Just depends on how much money you have.
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Old 06-09-2019, 09:43 AM
Location: PSL
8,231 posts, read 2,204,325 times
Reputation: 2936
Originally Posted by rstevens62 View Post
I agree 100%, I rebuilt a Yanmar 3 cyl diesel from an mid 90s commercial outfront mower, that little engine was putting about close to 36hp and could probably have been brought up to around 50hp without too much hassle or loss. It could have easily powered a small daily driver, did I mention how indestructible these engines are?!! I have no idea what kind of MPG it would get put into a daily driver on the roads, but I bet it would be close to 70 Mpg +.

I also had this Yanmar running totally clean, no black smoke at all, didnt leak or burn oil either.
I was building 7.3s 6.0s and 6.4s that made very very impressive numbers. Not a single one of the 6.0s or 6.4s even made a bit of haze 7.3s on the other hand... they have what I call dumb PCMs.
HEUI injection from 7.3s... think of it like this...
It's that odd cousin who shows up to a wedding with a mullet aviators and in a tuxedo printed T shirt who can't help but drool and slobber... nice guy... will do anything for anyone. Strong. But not the brightest drinks and smokes. Alot. Has some potential.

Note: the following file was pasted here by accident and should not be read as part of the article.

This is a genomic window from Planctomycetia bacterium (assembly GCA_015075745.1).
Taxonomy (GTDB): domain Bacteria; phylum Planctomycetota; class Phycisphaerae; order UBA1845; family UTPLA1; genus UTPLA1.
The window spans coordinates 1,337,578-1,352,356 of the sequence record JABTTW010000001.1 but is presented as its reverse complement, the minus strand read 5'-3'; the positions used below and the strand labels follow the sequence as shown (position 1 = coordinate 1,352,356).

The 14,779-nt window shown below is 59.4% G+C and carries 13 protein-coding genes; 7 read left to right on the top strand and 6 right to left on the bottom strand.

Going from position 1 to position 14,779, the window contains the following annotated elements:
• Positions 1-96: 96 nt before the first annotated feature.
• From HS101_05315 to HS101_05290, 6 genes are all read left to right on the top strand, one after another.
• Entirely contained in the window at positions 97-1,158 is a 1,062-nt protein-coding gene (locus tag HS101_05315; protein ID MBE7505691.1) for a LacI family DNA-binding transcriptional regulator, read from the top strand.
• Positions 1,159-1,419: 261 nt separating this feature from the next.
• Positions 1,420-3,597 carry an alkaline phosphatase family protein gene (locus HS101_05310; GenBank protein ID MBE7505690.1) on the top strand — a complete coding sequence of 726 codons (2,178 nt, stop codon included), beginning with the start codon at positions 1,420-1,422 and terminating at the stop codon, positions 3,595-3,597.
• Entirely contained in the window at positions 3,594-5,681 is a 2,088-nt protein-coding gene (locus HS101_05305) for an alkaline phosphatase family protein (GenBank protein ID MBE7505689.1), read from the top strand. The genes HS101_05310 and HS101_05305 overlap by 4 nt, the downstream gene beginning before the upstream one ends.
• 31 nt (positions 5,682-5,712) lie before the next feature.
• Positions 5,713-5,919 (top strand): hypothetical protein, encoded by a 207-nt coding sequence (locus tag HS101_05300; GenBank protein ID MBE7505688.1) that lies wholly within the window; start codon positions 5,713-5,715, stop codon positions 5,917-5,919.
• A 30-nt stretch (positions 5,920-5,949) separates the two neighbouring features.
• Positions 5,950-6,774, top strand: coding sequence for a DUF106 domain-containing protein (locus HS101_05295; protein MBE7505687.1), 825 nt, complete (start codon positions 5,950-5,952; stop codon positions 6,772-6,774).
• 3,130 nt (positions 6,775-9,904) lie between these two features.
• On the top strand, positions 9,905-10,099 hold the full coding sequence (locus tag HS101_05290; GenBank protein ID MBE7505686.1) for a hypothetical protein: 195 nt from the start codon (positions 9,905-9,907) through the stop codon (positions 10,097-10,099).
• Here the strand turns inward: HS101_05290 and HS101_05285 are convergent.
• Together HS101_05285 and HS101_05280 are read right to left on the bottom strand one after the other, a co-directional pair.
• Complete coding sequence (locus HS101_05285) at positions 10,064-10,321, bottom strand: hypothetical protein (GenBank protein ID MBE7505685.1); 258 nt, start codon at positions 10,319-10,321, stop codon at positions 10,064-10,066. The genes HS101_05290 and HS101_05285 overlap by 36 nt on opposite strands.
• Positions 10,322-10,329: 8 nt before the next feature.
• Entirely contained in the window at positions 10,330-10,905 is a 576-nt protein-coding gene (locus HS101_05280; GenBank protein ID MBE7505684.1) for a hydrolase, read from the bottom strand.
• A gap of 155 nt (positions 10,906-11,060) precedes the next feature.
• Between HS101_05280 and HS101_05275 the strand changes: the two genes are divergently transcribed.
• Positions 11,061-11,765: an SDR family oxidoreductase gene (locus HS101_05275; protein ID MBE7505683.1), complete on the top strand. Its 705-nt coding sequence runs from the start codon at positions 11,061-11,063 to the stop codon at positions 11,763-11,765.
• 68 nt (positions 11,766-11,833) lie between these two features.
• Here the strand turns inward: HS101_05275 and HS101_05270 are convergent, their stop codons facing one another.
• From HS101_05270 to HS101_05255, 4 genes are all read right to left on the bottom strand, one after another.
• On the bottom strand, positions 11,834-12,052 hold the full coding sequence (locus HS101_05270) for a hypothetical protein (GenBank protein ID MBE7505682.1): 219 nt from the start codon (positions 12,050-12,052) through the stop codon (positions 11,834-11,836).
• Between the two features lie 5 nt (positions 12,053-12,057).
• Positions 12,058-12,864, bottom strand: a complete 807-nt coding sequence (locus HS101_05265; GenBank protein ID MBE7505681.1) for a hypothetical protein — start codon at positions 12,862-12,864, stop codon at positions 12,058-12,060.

6.0 HEUI injection system is a bit more refined, like the slobbering loudmouth older cousin. Doesn't drink as much. Doesn't smoke. Has alot of potential.

6.4 common rail is the stock broker/PhD. Very refined. Lots of potential.

I have trucks in the northeast NY MA CT NJ VT that are still running to this day unless they've rotted away, that push 600hp 800+ft lbs of torque at the least, on up to dyno destroying 1500hp 2000+ft lbs of torque. Daily driven. Not so much as a haze from the exhaust.
The guys that own them, run them at sled pulls in county fairs and drag race them on weekends. Can usually be found towing equipment and materials monday-friday.

When you see a 8k+ pound crew cab 3/4-1 ton truck embarrass "muscle cars" in the quarter mile. and not even so much as a haze exiting the exhaust... that's impressive.

Had I remained in NY I would have played more with 6.7s... however 6.7s have tiny rods compared to the 6.0s and 6.4s... I wouldn't have pushed those too hard...

Shame the general public is ignorant and fears diesels. If high MPGs is what one seeks. If high miles and longevity is what one seeks. Coupled with clean exhaust.

Ditch the trashcan of doom that Destroys Pickups Fast and the EGR system. Fine Tune it on a dyno. Mid to high 20 mpgs+ out of heavy pigs with the aerodynamics of a brick.